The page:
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Japan Airlines

JAL may need to find outside CEO to win debt-forgiveness from lenders

Chris Cooper and Kiyotaka Matsuda  Oct 20, 2009

Japan Airlines Corp. may need to find an outside chief executive officer to win debt-forgiveness from lenders and a fourth state-bailout since 2001.

President Haruka Nishimatsu, a 37-year company veteran, has been asked to quit by a government-appointed restructuring panel as part of a possible deal with banks, a person familiar with the situation said earlier this week. Japan Air spokesman Satoru Tanaka declined to confirm or deny whether Nishimatsu would go.

Nishimatsu, 61, failed to win backing from Japan’s new government and lenders for the carrier’s own turnaround plan, as it didn’t include enough fundraising or cost cuts. Asia’s biggest airline may now follow Nissan Motor Co. in appointing an external candidate to eliminate more jobs and form a possible capital alliance with Delta Air Lines Inc. or American Airlines.

“No one internally in the airline could do the job that needs to be done,” said Jim Eckes, managing director of Hong Kong-based Indoswiss Aviation, which advises airlines. “They need someone like Ghosn.”

Brazilian Carlos Ghosn slashed excess capacity, costs and workers at Nissan, helping the previously unprofitable company post record earnings two years after his arrival as chief operating officer in 1999. He is now chief executive officer at the automaker and at affiliate Renault SA.

Nishimatsu was unavailable for interview, said JAL spokeswoman Sze Hunn Yap.

200 Billion Yen

The Tokyo-based carrier is seeking a 200 billion yen ($2.2 billion) bridge loan, the Mainichi newspaper said this week. The government-appointed restructuring panel is due to complete its plan by the end of this month, Transport Minister Seiji Maehara said yesterday. Maehara declined to comment on Nishimatsu’s future last week.

JAL had its biggest loss in six years in the quarter ended June, with the global recession causing a 25 percent decline in international passenger numbers that month. The carrier expects a 63 billion yen loss this year, its fourth unprofitable year in five. Interest-bearing debts stood at 1.44 trillion yen at the end of March, even after a 25 percent reduction over three years.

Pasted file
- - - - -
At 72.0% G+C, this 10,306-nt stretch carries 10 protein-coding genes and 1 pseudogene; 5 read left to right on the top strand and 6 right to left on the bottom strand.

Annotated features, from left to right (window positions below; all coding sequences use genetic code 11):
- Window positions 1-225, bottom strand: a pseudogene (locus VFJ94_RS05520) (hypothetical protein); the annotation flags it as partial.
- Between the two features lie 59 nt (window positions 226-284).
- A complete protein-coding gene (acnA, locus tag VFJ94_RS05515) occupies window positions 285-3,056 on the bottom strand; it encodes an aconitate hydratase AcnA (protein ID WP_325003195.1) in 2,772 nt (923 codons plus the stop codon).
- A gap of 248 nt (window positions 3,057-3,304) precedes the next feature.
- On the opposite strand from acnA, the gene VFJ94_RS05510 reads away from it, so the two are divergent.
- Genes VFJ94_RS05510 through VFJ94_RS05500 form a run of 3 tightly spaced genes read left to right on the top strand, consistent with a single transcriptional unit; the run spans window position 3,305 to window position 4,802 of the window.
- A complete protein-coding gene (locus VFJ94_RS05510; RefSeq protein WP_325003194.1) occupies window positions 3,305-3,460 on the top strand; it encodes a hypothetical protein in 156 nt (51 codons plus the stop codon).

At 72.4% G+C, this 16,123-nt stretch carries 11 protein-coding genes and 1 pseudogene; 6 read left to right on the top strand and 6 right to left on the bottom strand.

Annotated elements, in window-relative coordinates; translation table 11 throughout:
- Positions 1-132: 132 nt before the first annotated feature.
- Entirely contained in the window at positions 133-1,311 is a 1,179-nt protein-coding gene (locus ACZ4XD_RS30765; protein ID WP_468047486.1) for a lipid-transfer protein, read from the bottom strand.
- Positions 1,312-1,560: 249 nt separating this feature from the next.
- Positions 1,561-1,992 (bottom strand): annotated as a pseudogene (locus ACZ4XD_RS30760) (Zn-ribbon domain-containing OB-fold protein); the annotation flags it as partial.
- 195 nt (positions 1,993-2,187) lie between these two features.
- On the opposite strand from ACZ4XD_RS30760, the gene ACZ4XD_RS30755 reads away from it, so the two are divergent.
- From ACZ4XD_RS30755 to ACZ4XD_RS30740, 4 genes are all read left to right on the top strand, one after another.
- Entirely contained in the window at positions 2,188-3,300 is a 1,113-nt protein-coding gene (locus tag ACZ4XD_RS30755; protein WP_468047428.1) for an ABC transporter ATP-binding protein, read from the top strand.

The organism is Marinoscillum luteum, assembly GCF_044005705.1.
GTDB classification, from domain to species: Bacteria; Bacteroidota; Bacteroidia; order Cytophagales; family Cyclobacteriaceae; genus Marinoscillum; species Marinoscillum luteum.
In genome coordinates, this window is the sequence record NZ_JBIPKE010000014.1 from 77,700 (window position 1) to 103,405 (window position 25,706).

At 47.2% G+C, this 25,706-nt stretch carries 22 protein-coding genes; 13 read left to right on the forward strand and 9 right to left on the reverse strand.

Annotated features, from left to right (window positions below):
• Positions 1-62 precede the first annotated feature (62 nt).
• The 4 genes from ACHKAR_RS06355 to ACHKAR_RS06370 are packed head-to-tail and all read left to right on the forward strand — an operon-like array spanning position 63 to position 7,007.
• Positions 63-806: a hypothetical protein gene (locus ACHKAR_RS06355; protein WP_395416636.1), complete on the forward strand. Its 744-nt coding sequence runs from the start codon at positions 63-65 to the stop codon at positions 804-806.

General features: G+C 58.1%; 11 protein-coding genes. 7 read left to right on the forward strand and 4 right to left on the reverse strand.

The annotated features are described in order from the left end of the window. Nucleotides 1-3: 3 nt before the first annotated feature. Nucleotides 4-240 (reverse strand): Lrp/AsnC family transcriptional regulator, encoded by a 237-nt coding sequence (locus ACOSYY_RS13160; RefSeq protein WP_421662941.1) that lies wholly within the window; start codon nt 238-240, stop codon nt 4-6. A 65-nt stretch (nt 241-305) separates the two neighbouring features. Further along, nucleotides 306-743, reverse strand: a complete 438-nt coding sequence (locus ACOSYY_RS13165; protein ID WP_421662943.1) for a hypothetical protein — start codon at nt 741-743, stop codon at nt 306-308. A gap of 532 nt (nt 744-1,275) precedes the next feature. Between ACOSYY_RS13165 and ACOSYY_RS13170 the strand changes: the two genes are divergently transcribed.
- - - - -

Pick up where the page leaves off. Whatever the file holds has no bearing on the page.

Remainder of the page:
“Nishimatsu should resign,” said Mitsushige Akino, who oversees the equivalent of $660 million in assets in Tokyo at Ichiyoshi Investment Management Co. “It will send a signal of urgency to stakeholders and spur action.” He doesn’t own JAL shares.

Share Slump

JAL has tumbled more than 30 percent since Prime Minister Yukio Hatoyama’s government took power just over a month ago, pledging to re-evaluate state financing of projects. Last week, the carrier was also downgraded two levels by Standard & Poor’s, which said bankruptcy was a possibility. The airline rose 4.4 percent to 118 yen on Oct. 20.

Delta and AMR Corp.’s American have resumed talks with JAL on a possible tie-up, following a pause while the taskforce began work, according to three people familiar with matter. A deal with JAL may boost the U.S. carriers’ access to China, Asia’s biggest air traffic market.

Nishimatsu became president in 2006, succeeding Toshiyuki Shinmachi who rose to the top job after 39 years at the carrier. Since taking office, Nishimatsu has sold stakes in units, cut wages and shed over 5,000 workers, or about 10 percent of the workforce. Last month, he pledged to cut a further 6,800 jobs over the next three years and undertake the carrier’s biggest network reduction.

“Nishimatsu hasn’t done a bad job really, but it probably won’t be enough to save him,” said Makoto Murayama, a Nomura Securities Co. analyst in Tokyo. “The banks may ask him to go as a condition for support.”

Sony’s Stringer

Sony Corp., the maker of PlayStation 3, also appointed a foreign chief executive officer, Welsh-born U.S. citizen Howard Stringer, in 2005. He is now cutting 16,000 jobs and shutting factories after the company slumped to its first loss in 14 years on the global recession.

Not all foreign CEOs have been successful in Japan. Rolf Eckrodt left Mitsubishi Motors Corp. in 2004 after the carmaker posted a loss following recalls in Japan and slumping sales in the U.S.

JAL may also need more than just a change of leadership to return to profit, according to Ushio Chujo, a professor at Keio university and an aviation adviser.

“JAL should go bankrupt and wipe the slate clean,” he said. “It’d be easier to start from zero.”

JAL may need to find outside CEO to win debt-forgiveness from lenders
JAL CEO Haruka Nishimatsu has been asked to quit / Image via


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